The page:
Mathematics Department - Honors Track: Planning Your Honors Track Program

Planning Your Honors Track Program


Mathematics Undergraduate Program

The formal requirements for students in the honors track are divided into three main groups of courses:
  • 100-200 level courses. There are five required courses: the four semester calculus sequence and 250. Many honors students will receive AP credit for one or more of the calculus classes. honors track students should take honors sections of the calculus course; exceptions will be made to this requirement on a case-by-case basis. Honors track students should, if possible, choose one of the MATLAB sections of 250.
  • The seminar requirement.
  • Courses at the 300 level or higher. Students are required to take 9 upper level courses. As described below, each student's program of study must be approved by the honors track committee.


A major part of the program is the requirement to take two rigorous semesters of Real Analysis (chosen from 411,412,501,502) and Algebra (chosen from 451,452,551,552). Honors track students will normally take one (or, rarely, both) of the sequences 411-412 and 451-452 during their junior year. Also, on rare occasions,a student may take one of these sequences in their sophomore year. Students will receive individual advice from their advisors and the honors track committee about when to take these.

Students should prepare for these sequences during their 2nd year. The standard preparation is to take 300H, the honors section of 300, in the fall, followed by the freshman/sophomore honors seminar 196 in the spring. This class is designed to prepare students for these sequences. Alternatively, a student may take 300 in the spring (when there is no honors section) and take one of the courses 311,351 or 350 in the fall. Students demonstrating a strong background in doing mathematical proofs may request a waiver of the 300 requirement, and substitute another upper level course for it.

Many students find it useful to take 351 and/or 350 in preparation for 451/452, and to take 311 and/or 312 in preparation for 411/412.

The appropriate course plan for a student depends on a number of factors, and each student should discuss their plans with a member of the honors committee, and/or their honors track advisor.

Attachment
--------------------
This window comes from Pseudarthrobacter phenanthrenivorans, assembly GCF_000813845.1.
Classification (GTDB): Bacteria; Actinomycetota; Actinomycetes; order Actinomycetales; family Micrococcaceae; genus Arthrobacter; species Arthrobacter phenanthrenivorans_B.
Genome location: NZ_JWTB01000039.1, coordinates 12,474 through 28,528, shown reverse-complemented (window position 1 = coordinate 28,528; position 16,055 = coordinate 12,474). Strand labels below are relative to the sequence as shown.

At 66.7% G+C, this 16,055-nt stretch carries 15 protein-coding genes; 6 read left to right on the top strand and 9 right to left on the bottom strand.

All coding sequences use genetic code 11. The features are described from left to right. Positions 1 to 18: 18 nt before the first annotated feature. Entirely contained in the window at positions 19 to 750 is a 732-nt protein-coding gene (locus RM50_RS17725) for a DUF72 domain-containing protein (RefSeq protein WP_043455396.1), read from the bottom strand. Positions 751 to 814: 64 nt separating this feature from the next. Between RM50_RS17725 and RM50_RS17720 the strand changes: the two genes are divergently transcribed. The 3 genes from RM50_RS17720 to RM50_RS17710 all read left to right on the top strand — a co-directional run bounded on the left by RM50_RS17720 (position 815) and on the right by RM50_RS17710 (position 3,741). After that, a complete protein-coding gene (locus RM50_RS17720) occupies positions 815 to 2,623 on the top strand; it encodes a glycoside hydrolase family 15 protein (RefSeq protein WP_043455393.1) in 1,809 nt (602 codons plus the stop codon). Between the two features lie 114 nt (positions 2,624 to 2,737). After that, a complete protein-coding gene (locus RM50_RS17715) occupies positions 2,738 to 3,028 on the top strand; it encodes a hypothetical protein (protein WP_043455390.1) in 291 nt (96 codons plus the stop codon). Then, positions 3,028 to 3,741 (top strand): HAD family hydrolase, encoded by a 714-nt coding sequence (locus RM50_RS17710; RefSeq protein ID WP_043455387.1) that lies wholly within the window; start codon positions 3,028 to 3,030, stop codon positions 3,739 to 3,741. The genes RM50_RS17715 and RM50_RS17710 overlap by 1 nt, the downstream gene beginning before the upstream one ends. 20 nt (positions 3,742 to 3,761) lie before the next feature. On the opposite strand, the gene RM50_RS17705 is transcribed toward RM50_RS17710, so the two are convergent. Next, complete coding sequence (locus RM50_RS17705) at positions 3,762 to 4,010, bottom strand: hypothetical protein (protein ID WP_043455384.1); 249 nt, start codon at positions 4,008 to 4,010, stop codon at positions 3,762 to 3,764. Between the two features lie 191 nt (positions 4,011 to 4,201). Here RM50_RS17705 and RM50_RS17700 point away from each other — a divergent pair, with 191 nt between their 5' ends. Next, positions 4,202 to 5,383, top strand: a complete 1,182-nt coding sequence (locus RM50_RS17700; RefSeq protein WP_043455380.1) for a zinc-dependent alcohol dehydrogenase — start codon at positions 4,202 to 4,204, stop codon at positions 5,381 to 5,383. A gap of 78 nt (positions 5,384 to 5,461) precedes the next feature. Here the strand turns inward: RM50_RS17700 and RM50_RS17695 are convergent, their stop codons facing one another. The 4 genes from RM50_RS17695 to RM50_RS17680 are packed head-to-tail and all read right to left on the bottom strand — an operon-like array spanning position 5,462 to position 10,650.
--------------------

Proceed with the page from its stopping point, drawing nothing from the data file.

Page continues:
Students should also normally take a semester of complex analysis (403 or 503) and a semester of probability (477). Students planning to go to graduate school should also normally take Topology (441) since it is a prerequisite for many graduate classes.

The honors track is designed so that students will be prepared to take some of graduate courses in mathematics in their senior year. Taking some graduate courses (suitably chosen) is generally encouraged, though not required for the program.

Preparing and submitting your Plan of Study During the semester following their acceptance into the honors track, the student and their honors track advisor are expected to prepare a plan of study to be submitted to the honors track committee for approval.

The plan of study provides a tentative plan of the courses the student will take as part of the honors track. Of course, it is generally impossible to make a full plan since the courses a student will take may depend on what they learn from their current courses. So the initial plan can be somewhat vague about the future, and revised as needed, subject to committee approval.

The plan of study can be fairly informal. After preparing it and reviewing it with your advisor you should email it to the chair of the honors committee. Here is a suggested format.

  • Your name
  • Your expected graduation year
  • Your major(s) (Mathematics or Mathematics +
  • Your advisor
  • Your plans/goals beyond Rutgers (e.g. graduate xchool in Math or some other field, employment in some field)
  • A list of all courses in Mathematics at the 300 level or higher that you have taken already (including the semester the course was taken and instructor)
  • A list of Mathematics courses you plan to take with the semester. This list may not be final. Your plan for the coming semester should be close to final. For subsequent semesters the plan will be less final, in which case you may want to include some possibilities you are considering (with a few sentences of explanation, if needed).
  • Any courses in other departments with significant mathematical content that you think may be relevant.
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